North & CenCal Saltwater Fish Report
Updated July 4, 2022
North Coast Saltwater
BROOKINGS, Ore. — Salmon action has heated up off the coast of Brookings while fishing also has been good for lingcod and rockfish, and fair for Pacific halibut. Big schools of Coho and king salmon are feeding on anchovies off of Brookings. While most of the kings are small, but a few fish in the upper teens were caught the past week. The Coho will move north, but often when that happens, catch rates of bigger kings improve. In Oregon, anglers can keep two salmon a day in the ocean, either wild or hatchery kings, or hatchery Coho. Wild Coho must be released. Limits of rockfish have been the norm out of Brookings, while lots of nice lingcod also are being brought in. Fishing has been slow for Pacific halibut, although the charter boat Kraken brought in three keepers and a bunch of Petrale sole on Saturday. The halibut were caught in 200 feet of water on herring and squid combinations. The largest ling cod of the season at 44 pounds was landed at Pt. George Lighthouse Reef.
CRESCENT CITY — “The ocean has been nice the last few days and the rockfish bite has been excellent,” said Britt Carson of Crescent City’s Englund Marine. “California halibut have finally shown up with a few being caught daily off South Beach by kayaks trolling anchovies and guys fishing off the rocks. The minus tides are producing excellent clamming conditions for the just reopened razor clam fishery. There’s lot of limits being reported, and good tides will stick around through the Monday. A few Pacific halibut are being caught at the South Reef along with plenty of Petrale Sole.”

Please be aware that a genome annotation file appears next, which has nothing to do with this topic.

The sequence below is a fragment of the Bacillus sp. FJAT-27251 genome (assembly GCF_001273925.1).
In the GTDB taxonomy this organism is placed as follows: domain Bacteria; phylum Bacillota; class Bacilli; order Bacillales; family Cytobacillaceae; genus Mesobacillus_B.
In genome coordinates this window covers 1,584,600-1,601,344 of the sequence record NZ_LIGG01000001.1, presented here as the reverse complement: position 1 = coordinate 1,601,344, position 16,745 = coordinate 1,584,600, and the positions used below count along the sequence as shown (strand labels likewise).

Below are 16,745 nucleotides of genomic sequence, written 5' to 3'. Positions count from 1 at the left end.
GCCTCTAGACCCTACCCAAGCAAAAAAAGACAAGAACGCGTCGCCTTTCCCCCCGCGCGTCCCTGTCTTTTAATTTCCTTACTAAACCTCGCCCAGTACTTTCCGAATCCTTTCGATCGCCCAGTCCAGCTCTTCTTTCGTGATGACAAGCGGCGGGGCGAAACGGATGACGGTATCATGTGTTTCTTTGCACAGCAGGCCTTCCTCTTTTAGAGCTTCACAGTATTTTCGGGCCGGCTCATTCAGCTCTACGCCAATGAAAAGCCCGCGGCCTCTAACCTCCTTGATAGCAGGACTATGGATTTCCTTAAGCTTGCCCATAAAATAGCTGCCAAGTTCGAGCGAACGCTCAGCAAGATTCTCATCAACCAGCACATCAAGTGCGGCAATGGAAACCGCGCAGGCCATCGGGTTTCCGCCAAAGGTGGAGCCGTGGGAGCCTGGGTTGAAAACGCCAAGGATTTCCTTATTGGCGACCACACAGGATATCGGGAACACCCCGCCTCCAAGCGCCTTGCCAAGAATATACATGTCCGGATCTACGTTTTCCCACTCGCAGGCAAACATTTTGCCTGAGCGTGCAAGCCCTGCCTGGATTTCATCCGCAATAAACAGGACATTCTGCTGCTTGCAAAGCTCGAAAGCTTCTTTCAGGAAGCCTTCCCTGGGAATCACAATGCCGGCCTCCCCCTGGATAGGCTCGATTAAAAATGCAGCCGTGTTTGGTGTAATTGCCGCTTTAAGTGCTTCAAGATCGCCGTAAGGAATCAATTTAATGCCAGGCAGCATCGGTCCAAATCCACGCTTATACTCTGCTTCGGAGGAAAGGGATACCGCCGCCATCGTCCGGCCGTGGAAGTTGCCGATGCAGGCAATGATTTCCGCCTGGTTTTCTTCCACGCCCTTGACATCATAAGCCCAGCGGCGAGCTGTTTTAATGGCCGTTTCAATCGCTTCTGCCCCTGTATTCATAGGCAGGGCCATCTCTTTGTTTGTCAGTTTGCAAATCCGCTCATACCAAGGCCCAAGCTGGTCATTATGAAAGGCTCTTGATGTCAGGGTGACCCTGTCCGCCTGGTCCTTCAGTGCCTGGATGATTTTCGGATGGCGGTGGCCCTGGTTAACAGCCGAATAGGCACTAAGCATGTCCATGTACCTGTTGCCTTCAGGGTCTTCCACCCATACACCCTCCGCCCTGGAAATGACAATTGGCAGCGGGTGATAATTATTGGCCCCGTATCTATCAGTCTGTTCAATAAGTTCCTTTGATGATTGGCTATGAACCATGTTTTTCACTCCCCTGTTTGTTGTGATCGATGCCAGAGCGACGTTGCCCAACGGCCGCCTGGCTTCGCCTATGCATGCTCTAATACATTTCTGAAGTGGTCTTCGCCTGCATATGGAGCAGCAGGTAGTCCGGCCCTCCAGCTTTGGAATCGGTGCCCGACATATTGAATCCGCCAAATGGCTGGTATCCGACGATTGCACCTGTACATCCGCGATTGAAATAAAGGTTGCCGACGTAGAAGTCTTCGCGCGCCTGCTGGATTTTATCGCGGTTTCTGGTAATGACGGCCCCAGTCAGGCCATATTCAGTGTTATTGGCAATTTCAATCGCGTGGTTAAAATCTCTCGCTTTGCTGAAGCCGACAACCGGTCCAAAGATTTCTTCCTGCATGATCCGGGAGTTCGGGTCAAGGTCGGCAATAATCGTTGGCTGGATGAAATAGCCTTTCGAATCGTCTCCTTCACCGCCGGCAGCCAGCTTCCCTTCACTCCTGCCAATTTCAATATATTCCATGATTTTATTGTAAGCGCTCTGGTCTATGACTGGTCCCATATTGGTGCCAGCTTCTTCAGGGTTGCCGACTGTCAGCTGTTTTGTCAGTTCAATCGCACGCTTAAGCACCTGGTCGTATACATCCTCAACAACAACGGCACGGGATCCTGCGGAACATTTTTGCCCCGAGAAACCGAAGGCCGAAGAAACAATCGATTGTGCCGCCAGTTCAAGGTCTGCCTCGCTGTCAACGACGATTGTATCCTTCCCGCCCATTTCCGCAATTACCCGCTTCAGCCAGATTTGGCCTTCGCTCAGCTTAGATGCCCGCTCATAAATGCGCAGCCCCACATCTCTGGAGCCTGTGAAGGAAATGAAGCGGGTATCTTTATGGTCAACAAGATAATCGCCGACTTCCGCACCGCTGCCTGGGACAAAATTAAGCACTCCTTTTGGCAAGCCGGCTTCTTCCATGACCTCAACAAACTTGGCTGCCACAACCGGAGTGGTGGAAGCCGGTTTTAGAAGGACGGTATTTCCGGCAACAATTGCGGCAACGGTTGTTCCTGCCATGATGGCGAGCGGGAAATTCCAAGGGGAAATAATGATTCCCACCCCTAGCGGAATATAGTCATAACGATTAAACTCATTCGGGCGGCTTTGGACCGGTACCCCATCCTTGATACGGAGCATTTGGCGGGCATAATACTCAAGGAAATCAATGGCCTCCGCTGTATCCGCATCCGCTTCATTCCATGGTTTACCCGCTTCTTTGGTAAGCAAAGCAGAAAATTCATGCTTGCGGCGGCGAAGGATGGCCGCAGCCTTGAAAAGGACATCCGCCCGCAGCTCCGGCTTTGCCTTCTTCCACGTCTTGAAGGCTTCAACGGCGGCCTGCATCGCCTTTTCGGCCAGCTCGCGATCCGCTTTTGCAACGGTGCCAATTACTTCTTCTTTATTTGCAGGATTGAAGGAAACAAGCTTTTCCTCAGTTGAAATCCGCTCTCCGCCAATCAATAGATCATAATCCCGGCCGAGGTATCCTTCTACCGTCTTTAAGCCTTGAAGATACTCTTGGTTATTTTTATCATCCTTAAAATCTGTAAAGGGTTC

Salmon season will reopen Aug. 1.
TRINIDAD — According to Curt Wilson of Wind Rose Charters, the Pacific halibut bite out of Trinidad is about as good as it gets. “I think roughly 30 boats launched last Sunday and I heard just about all the boats caught halibut,” said Wilson. “Most of the action is happening straight out and 265 feet seems to be the magic number. The rockfish bite remains wide-open, with the area between Cone and Turtle Rock being one of the better spots at the moment. The lingcod bite has been excellent, as well, with limits coming quickly most days. The crab bite seems to be dependent on the weather, but the customers are still going home with a few each trip.” Salmon season will reopen Aug. 1. The Trinidad launch will be in service and launching boats at 6 a.m. until 2:30 p.m. Thursday through Monday. They will be closed on Tuesdays and Wednesdays. Cost to launch is $45. Call (707) 677-3625 for more information.